Jeff Bezos Should Put His Billions Into Libraries

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Susan Crawford is a columnist for Backchannel and a professor at Harvard Law School. She is also the author of The Responsive City and Captive Audience.


Imagine that you are Jeff Bezos. For four hours two weeks ago, you were the richest person in the world. And though Wall Street knocked you down a notch, pretty much everyone thinks it’s inevitable that you’re going to be number one again. You’re starting to be aware of the smell of the tar pits and you’re casting about for a way to put all that loot to some good. You’re eying the Gates-Buffet Giving Pledge and thinking that if you donate half your fortune it should make a difference. You’re comfortable with making older but meaningful institutions great again.

So far, you’ve concentrated on things that might benefit our distant successors—space travel, cancer treatments, AI, and a clock that will keep running for 10,000 years. But you want to do something more immediate. You say you want your philanthropic activity “to be helping people in the here and now—short term—at the intersection of urgent need and lasting impact.” You are open to suggestions–so much so that you even recently tweeted a “request for ideas.”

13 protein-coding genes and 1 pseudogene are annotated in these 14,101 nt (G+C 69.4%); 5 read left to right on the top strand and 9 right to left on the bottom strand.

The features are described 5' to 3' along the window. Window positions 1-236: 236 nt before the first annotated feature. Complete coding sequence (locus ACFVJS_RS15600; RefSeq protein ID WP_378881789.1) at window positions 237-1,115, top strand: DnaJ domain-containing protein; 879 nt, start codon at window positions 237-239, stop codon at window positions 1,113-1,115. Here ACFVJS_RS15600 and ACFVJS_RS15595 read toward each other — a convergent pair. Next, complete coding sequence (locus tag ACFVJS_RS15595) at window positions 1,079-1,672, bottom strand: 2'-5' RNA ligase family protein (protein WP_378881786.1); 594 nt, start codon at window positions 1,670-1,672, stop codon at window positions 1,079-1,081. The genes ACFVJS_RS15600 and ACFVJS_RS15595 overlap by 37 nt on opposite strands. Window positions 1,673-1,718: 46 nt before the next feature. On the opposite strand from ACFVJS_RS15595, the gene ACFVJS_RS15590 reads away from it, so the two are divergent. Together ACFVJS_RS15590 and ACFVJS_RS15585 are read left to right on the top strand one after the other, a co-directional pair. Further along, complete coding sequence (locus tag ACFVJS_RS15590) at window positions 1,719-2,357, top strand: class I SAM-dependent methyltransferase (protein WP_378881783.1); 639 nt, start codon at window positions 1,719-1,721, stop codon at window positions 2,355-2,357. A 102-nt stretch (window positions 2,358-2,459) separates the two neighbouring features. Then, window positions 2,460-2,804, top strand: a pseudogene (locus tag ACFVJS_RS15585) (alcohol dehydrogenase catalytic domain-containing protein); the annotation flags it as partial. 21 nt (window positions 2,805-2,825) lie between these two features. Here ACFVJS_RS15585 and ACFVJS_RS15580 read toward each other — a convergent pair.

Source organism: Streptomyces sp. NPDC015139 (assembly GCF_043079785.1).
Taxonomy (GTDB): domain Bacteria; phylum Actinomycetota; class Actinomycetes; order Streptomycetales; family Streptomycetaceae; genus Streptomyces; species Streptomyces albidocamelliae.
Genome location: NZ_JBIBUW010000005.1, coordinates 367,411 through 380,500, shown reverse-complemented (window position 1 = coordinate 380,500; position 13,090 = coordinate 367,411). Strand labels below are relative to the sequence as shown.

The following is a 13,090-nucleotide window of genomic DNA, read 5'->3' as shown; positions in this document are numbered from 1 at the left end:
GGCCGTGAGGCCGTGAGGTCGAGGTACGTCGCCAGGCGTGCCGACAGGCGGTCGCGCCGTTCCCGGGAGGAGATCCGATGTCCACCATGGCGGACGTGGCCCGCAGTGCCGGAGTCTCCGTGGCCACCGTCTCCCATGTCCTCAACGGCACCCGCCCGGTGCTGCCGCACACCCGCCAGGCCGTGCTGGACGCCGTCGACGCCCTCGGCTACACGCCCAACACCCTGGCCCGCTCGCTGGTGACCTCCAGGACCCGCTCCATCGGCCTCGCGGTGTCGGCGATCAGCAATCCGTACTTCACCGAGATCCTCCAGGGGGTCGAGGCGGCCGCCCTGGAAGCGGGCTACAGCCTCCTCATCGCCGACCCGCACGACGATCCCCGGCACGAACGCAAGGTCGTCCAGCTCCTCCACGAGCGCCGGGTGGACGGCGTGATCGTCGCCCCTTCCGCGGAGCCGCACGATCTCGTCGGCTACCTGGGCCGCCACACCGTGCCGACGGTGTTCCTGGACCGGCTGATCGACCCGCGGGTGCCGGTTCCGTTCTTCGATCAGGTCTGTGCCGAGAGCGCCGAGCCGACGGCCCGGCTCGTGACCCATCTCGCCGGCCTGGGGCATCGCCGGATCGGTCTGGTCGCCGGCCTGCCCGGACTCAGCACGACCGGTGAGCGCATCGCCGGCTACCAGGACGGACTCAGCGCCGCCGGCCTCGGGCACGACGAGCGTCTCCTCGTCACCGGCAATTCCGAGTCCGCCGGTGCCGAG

Jeff Bezos 


Request for ideas…


Though you don’t mention it, I suspect you’re thinking of stepping into an area that traditionally government might have addressed—but now, in an era in which the wealthy are doing better and better, benefits seem to go toward the top while the “urgent needs” of just plain people are left to the grace of a harsh marketplace. Like it or not, citizens are increasingly dependent on the kindness of strangers with billions of dollars,

I have a suggestion for you, Jeff Bezos. How would you like to become the Andrew Carnegie of our time?

Yes, I am talking about libraries. Those places where books sit on shelves, not delivered by FedEx. And so much more. Carnegie made them the center of his philanthropy, and almost became synonymous with them. More importantly, he changed countless lives with his investments in libraries. I have heard that you’re looking for big ideas, and this is one.